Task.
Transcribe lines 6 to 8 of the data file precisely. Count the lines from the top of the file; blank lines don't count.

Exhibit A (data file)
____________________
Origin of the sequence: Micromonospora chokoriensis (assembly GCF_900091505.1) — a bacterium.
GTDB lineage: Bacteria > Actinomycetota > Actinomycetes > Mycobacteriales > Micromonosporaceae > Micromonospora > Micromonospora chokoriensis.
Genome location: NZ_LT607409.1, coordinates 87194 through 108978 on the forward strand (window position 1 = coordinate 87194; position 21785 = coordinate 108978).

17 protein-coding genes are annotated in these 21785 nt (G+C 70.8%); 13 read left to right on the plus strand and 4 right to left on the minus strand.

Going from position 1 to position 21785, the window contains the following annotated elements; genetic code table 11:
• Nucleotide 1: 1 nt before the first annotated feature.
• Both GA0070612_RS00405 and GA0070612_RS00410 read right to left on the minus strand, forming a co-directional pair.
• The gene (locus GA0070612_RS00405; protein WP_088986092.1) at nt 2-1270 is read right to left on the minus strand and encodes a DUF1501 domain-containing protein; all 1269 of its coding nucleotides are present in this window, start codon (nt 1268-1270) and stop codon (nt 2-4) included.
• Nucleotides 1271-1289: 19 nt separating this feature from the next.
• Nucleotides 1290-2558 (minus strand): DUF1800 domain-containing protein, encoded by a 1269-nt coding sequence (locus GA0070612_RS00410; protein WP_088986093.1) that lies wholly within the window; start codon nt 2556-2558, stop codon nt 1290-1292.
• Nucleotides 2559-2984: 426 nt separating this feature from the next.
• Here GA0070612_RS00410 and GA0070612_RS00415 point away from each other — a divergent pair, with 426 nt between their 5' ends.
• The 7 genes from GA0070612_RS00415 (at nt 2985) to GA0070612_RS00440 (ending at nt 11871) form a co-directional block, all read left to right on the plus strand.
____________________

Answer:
• Nucleotide 1: 1 nt before the first annotated feature.
• Both GA0070612_RS00405 and GA0070612_RS00410 read right to left on the minus strand, forming a co-directional pair.
• The gene (locus GA0070612_RS00405; protein WP_088986092.1) at nt 2-1270 is read right to left on the minus strand and encodes a DUF1501 domain-containing protein; all 1269 of its coding nucleotides are present in this window, start codon (nt 1268-1270) and stop codon (nt 2-4) included.